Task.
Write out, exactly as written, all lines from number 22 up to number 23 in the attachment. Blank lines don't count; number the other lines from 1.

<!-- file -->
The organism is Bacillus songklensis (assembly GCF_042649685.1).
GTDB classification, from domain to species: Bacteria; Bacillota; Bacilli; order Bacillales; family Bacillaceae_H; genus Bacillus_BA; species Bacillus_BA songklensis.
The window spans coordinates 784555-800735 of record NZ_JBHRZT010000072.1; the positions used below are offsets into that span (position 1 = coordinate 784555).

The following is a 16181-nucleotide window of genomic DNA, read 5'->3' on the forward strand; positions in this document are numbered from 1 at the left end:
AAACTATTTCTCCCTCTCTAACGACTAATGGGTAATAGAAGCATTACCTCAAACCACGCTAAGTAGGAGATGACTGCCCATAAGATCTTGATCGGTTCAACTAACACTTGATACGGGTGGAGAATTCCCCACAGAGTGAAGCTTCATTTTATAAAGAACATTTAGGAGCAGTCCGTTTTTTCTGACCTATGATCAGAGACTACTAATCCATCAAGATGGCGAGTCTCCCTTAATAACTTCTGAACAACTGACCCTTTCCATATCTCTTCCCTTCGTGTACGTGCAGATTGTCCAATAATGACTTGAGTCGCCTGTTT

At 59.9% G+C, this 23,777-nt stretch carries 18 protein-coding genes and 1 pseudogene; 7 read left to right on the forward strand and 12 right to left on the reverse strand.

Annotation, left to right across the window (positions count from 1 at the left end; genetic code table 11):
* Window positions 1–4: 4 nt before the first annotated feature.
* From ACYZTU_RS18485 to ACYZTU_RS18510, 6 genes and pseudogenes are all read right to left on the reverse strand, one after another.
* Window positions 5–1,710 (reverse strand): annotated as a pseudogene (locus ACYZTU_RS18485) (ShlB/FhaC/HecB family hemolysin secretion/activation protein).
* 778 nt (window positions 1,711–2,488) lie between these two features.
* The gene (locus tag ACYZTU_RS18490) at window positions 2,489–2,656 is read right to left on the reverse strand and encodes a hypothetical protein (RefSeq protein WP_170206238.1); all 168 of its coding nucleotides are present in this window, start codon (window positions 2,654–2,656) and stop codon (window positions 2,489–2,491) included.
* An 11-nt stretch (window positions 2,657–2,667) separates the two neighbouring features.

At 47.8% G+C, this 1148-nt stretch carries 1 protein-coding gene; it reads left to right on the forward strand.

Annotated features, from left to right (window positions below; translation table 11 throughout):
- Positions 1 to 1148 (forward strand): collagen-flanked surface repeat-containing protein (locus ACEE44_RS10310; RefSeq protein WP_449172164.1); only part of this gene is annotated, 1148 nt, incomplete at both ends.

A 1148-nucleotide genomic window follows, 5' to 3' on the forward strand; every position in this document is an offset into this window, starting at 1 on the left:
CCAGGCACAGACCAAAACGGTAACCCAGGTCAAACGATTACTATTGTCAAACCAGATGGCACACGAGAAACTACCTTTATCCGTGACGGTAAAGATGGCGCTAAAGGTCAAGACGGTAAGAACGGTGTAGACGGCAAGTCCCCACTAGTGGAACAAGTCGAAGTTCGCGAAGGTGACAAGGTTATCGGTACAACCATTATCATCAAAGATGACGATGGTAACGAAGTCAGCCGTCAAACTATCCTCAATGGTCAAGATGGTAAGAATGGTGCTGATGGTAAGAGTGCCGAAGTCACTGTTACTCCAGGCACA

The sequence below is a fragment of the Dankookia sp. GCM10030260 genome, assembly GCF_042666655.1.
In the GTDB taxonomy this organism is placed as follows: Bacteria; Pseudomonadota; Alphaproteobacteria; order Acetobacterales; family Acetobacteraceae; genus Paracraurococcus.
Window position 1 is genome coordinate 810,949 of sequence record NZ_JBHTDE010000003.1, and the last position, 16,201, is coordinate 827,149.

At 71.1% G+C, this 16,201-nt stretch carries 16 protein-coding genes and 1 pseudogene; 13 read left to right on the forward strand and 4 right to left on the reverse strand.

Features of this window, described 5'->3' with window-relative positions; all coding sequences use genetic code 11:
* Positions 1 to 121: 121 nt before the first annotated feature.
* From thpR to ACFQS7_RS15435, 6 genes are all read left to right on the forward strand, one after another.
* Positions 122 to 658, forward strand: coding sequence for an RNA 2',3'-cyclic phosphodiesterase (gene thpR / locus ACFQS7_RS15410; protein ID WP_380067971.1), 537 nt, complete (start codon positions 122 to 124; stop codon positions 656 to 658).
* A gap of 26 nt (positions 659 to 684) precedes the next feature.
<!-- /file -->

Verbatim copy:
At 71.1% G+C, this 16,201-nt stretch carries 16 protein-coding genes and 1 pseudogene; 13 read left to right on the forward strand and 4 right to left on the reverse strand.

Features of this window, described 5'->3' with window-relative positions; all coding sequences use genetic code 11: